Talking Movies: Penguin Bloom, Waves and Super Size Me 2: Holy Chicken!

Spling reviews Penguin Bloom, Waves and Super Size Me 2: Holy Chicken! as broadcast on Talking Movies, Fine Music Radio. Listen to podcast.


Good morning – welcome to Talking Movies, I’m Spling…

This week, we’re talking about a coming-of-age drama, a sports drama romance and a fast food documentary.

Starting off with a film now on Netflix…


A family takes in an injured Magpie that makes a profound difference in their lives.

Director: Glendyn Ivin

Stars: Naomi Watts, Griffin Murray-Johnston and Andrew Lincoln

– This is a coming-of-age drama and family portrait as the Blooms come to terms with a life-altering accident.
– Centred around the psychological rehabilitation of a mother who feels disconnected from life as she knew it, the drama comes to grapples with celebrating the cans rather than the can’ts.
– What makes Penguin Bloom different is that instead of adopting a stray dog, the story is held together by a magpie.
– Serving as a figurative embodiment of Sam’s emotional journey and process of healing, this unusual and unlikely pet comes to mean so much during the family’s transition period.
– Reminiscent of The Boys Are Back, this family drama has moments of levity, anguish and despair, however as you would expect inspiration slowly bubbles up.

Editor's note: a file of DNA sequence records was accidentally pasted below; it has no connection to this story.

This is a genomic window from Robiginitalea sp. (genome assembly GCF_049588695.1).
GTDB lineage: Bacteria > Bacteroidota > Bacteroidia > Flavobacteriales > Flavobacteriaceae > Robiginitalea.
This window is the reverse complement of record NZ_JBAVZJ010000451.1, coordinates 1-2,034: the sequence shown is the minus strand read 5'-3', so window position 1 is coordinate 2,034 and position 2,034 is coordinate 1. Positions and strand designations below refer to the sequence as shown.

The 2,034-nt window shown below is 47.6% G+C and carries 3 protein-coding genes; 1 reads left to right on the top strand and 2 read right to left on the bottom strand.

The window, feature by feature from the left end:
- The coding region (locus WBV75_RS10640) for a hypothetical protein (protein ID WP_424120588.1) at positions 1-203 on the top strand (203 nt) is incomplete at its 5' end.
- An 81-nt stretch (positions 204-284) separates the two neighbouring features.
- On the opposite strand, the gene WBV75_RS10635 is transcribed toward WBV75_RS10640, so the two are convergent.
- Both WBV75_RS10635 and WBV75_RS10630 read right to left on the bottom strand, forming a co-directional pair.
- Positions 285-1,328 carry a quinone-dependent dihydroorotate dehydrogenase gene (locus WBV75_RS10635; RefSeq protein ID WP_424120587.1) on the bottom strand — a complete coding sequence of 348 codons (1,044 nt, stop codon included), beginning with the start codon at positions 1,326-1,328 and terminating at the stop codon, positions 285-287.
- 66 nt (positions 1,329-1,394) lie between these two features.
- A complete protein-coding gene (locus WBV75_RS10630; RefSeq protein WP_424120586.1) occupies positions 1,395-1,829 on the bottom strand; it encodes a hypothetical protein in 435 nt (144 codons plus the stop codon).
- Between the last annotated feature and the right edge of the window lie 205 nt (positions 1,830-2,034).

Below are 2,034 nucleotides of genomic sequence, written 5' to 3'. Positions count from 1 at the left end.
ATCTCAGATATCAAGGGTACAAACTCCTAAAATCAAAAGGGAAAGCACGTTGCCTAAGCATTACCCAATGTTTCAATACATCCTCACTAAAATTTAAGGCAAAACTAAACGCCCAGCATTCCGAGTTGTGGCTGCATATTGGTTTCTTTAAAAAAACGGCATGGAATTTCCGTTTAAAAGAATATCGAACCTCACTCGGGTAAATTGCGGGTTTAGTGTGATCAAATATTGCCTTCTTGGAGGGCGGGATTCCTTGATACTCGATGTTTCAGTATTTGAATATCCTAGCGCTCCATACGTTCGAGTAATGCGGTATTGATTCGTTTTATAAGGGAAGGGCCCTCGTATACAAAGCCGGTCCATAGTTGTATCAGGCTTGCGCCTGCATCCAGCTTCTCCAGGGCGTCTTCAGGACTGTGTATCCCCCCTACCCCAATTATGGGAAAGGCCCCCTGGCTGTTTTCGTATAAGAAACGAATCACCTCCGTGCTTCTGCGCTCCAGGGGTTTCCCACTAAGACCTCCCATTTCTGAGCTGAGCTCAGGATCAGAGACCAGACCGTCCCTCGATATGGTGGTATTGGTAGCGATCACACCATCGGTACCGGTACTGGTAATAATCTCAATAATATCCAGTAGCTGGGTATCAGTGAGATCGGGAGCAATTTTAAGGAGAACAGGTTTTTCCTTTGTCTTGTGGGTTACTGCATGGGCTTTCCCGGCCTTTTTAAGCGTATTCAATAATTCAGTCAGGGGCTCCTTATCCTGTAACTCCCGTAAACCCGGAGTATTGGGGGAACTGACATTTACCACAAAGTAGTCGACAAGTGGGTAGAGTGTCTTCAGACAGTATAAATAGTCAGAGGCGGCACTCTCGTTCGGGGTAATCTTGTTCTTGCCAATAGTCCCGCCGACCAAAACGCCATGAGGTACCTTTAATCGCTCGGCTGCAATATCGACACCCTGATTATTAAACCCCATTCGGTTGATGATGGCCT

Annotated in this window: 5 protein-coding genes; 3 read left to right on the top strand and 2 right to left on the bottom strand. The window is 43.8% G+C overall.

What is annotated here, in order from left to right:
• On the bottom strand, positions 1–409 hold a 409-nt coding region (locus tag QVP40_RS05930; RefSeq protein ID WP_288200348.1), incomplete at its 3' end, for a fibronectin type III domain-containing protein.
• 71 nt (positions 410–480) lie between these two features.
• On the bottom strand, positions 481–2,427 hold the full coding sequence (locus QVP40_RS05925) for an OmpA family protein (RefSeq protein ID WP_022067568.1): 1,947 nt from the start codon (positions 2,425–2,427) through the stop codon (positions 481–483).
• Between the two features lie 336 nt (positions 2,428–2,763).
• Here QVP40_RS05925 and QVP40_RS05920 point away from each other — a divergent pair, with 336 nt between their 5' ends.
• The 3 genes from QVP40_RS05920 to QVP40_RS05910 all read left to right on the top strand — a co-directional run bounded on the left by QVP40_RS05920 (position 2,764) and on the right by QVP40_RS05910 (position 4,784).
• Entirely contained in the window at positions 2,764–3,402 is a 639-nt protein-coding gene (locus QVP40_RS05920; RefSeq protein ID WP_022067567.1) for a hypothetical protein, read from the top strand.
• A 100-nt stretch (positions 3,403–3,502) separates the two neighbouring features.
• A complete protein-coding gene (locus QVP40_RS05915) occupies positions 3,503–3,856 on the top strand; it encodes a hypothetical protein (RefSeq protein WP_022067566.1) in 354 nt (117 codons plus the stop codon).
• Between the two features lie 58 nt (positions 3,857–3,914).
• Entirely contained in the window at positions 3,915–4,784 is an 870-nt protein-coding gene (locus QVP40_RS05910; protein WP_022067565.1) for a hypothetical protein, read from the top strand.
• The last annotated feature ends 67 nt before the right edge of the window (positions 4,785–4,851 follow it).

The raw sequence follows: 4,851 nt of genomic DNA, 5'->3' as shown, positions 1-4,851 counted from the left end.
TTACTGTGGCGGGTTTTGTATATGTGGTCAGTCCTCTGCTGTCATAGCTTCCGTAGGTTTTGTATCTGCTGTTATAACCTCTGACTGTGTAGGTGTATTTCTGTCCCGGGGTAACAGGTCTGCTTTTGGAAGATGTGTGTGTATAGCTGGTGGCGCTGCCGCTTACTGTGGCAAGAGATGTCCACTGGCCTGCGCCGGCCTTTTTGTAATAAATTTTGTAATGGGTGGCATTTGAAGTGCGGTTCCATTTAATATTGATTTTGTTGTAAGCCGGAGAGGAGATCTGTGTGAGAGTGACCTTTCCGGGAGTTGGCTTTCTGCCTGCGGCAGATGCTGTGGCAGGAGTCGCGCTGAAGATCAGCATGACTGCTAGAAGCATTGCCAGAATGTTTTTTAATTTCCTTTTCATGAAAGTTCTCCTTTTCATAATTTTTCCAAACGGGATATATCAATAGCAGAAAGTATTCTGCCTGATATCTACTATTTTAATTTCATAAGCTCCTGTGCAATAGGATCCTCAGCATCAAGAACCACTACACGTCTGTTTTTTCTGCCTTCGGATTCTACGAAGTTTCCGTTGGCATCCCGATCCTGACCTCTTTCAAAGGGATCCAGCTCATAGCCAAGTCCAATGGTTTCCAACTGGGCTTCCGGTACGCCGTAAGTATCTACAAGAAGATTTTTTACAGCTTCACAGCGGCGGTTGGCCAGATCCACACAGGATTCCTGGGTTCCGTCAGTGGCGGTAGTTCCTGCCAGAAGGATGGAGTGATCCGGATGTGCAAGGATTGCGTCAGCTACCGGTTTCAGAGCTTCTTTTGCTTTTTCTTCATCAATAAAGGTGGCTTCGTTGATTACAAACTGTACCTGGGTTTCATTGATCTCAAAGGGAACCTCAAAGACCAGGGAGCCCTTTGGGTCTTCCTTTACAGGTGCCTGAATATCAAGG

– Based on a remarkable true story, there’s a homegrown feel to the dialogue preventing the film from becoming overly sentimental or cloying.
– A sensitive yet spirited performance from Watts, supported by a solid ensemble, enhances this restorative and touching tale.
– The human–creature relationship has faint echoes of My Octopus Teacher and while it is not as warm as a dog or cold as an octopus, the magpie’s antics make “Peng” part of the family.
– Be sure to stay tuned for some beautiful photographs of the people and magpie that inspired this film in the credits.

A solid 7 on the splingometer!

Moving on to a film now on Showmax…


A family navigate love, forgiveness, and coming together in the aftermath of a loss.

Writer-Director: Trey Edward Shults

Stars: Kelvin Harrison Jr., Lucas Hedges and Taylor Russell

– Waves is like a blend of Moonlight, The Place Beyond the Pines and The Tree of Life, an arthouse drama about forgiveness and love.
– Immersing itself in social drama yet employing an elegance and radiance reminiscent of Moonlight helps unearth the emotional saga of an American family.
– Functioning like two chapters much like The Place Beyond the Pines, and filmed in such a way to give it an epic quality, there are some parallels.
– Harrison Jr. captures the angst and pent-up anger of a young man who caves to the pressures and expectations thrust upon him by a domineering father, struggling to come to terms with subverted hopes and dreams.
– The swirling cinematography gives this drama a sprawling feel as we move from one scene to the next creating a series of atmospheric roving “snapshots”.
– This filmmaking has a sense of equality to it in terms of all the departments acting in unison, leaning less heavily on the actors.